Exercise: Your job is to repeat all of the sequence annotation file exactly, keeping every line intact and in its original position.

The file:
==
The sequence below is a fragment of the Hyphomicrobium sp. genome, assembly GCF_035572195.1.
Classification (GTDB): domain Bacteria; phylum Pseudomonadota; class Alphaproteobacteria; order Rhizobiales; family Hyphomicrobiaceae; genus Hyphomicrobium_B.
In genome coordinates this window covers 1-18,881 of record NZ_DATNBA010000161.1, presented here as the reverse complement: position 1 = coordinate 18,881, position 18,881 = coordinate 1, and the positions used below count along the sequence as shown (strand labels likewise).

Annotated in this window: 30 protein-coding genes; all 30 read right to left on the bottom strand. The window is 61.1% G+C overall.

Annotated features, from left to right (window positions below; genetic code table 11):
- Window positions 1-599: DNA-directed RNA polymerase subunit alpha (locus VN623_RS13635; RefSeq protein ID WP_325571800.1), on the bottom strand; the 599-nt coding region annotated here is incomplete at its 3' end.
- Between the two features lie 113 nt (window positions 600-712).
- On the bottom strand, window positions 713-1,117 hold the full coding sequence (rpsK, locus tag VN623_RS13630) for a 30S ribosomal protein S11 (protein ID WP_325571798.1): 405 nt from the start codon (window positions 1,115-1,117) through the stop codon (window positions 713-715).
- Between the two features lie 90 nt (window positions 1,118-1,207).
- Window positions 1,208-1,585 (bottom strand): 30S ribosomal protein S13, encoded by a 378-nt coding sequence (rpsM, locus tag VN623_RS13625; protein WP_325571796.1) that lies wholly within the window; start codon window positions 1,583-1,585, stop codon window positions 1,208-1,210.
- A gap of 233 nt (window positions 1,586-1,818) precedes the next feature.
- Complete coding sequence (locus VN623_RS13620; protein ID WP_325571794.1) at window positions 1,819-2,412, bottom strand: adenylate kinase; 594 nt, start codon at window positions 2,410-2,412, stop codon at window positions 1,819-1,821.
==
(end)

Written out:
The sequence below is a fragment of the Hyphomicrobium sp. genome, assembly GCF_035572195.1.
Classification (GTDB): domain Bacteria; phylum Pseudomonadota; class Alphaproteobacteria; order Rhizobiales; family Hyphomicrobiaceae; genus Hyphomicrobium_B.
In genome coordinates this window covers 1-18,881 of record NZ_DATNBA010000161.1, presented here as the reverse complement: position 1 = coordinate 18,881, position 18,881 = coordinate 1, and the positions used below count along the sequence as shown (strand labels likewise).

Annotated in this window: 30 protein-coding genes; all 30 read right to left on the bottom strand. The window is 61.1% G+C overall.

Annotated features, from left to right (window positions below; genetic code table 11):
- Window positions 1-599: DNA-directed RNA polymerase subunit alpha (locus VN623_RS13635; RefSeq protein ID WP_325571800.1), on the bottom strand; the 599-nt coding region annotated here is incomplete at its 3' end.
- Between the two features lie 113 nt (window positions 600-712).
- On the bottom strand, window positions 713-1,117 hold the full coding sequence (rpsK, locus tag VN623_RS13630) for a 30S ribosomal protein S11 (protein ID WP_325571798.1): 405 nt from the start codon (window positions 1,115-1,117) through the stop codon (window positions 713-715).
- Between the two features lie 90 nt (window positions 1,118-1,207).
- Window positions 1,208-1,585 (bottom strand): 30S ribosomal protein S13, encoded by a 378-nt coding sequence (rpsM, locus tag VN623_RS13625; protein WP_325571796.1) that lies wholly within the window; start codon window positions 1,583-1,585, stop codon window positions 1,208-1,210.
- A gap of 233 nt (window positions 1,586-1,818) precedes the next feature.
- Complete coding sequence (locus VN623_RS13620; protein ID WP_325571794.1) at window positions 1,819-2,412, bottom strand: adenylate kinase; 594 nt, start codon at window positions 2,410-2,412, stop codon at window positions 1,819-1,821.